Sholem Aleichem: Laughing In The Darkness Review and Trailer

“Life is a dream for the wise, a game for the fool, a comedy for the rich, a tragedy for the poor.” – Sholem Aleichem

Director Joseph Dorman‘s biographical documentary of famed Jewish author, Solomon Naumovich Rabinovich (AKA Sholem Aleichem) is simple, matter-of-fact story telling.  Its undecorated presentation of interviews with historians and Rabinovich’s grandchild, along with archival photos at times made for dull viewing.  Thankfully, and for the sake of entertaining film watching, Rabinovich himself was not a dull man.

Rabinovich, or Aleichem, was perhaps most popularly known for his creation of Tevye the milkman, even though he was already an established author long before the creation of this character.  Tevye was a character Rabinovich would vist from time to time, and would eventualy become the conflicted father in Fiddler on the Roof.  Releasing original short tales of high-quality once a week for 25 years straight, his prolific output of literature was nothing short of extraordinary.  As impressive as that feat was, so to were the accolades aimed towards him by the film’s interviewees for his uncanny use of the Yiddish language — much the same way Shakespeare transformed and elevated the use of English.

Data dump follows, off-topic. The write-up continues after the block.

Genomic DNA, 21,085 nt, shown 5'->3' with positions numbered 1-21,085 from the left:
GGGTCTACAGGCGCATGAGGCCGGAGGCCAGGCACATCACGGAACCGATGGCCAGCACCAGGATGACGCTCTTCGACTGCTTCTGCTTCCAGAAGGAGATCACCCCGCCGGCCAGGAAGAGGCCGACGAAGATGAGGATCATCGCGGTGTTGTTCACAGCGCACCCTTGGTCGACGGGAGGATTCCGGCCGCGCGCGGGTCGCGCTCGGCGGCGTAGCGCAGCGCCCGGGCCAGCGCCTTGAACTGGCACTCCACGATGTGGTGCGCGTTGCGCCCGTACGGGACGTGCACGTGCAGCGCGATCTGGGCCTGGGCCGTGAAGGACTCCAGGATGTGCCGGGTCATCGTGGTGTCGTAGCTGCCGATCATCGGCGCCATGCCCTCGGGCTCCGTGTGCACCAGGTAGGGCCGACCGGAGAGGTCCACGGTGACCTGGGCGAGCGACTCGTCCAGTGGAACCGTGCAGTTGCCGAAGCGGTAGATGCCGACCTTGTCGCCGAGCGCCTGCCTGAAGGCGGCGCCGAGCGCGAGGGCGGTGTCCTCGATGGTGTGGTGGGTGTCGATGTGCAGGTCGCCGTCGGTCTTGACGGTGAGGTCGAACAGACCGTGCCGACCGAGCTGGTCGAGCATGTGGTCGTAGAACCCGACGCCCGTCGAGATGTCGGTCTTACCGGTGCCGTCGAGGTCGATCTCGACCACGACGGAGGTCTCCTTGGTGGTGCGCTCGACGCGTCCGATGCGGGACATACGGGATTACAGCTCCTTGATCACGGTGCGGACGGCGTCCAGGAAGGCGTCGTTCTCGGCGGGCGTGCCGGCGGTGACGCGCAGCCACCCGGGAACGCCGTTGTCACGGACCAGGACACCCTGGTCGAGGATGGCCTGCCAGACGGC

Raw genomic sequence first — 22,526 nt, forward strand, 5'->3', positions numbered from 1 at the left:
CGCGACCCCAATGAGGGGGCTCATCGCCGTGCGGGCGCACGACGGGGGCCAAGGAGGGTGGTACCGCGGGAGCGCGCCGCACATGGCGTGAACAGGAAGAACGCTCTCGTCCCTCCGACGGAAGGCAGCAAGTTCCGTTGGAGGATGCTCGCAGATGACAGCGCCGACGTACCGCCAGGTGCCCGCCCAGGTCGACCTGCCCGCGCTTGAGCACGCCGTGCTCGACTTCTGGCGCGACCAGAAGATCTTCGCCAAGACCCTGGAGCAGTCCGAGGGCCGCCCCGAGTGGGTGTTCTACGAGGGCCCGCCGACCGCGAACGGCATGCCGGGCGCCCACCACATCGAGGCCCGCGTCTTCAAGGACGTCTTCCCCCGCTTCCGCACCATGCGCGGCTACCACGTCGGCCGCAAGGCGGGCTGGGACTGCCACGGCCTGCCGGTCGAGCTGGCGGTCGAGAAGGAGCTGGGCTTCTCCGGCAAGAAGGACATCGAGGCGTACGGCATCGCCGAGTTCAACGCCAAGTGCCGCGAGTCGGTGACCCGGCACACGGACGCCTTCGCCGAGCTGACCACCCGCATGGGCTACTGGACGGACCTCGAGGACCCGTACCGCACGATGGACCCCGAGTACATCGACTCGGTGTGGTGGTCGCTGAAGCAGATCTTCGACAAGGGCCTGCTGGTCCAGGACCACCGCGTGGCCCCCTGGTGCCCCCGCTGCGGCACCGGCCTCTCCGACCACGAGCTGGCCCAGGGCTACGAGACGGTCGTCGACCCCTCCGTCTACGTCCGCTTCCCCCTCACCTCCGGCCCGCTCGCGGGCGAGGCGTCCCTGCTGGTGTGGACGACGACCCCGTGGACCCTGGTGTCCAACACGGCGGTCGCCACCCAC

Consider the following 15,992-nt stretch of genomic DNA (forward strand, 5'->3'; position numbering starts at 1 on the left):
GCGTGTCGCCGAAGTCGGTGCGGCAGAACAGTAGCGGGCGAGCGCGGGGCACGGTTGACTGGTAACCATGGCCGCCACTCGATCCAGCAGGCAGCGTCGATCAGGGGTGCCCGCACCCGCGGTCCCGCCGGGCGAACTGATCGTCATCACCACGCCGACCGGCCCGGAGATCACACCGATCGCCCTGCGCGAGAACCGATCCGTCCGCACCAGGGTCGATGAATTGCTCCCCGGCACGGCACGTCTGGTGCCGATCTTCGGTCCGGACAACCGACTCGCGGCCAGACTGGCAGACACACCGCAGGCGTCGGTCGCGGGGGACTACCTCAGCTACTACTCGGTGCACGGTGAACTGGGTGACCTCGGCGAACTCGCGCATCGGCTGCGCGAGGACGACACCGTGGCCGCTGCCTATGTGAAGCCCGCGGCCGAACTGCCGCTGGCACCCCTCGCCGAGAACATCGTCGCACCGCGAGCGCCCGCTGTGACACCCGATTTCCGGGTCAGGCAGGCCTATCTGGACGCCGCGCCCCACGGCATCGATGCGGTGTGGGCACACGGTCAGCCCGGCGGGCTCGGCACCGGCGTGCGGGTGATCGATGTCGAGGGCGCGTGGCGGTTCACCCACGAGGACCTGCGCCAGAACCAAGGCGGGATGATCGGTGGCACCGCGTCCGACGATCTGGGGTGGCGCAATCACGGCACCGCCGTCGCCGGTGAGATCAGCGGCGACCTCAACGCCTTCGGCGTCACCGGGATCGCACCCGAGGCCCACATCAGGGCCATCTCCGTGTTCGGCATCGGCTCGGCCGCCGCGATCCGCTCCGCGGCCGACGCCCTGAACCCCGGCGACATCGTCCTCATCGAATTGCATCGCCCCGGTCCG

This rags-to-riches-to-rags-and-then-back-to-riches-again account of Rabinovich’s life was at the very least informative.  I can honestly say I left this film with an enlightened education on one of the greatest Yiddish writers to ever live, as well as having a greater appreciation for the importance of preserving a language.  However, in my book, an informative bio-doc does not automatically guarantee a great film.

Sholem Aleichem: Laughing In The Darkness opens in San Francisco Friday, August 19th at the Opera Plaza.


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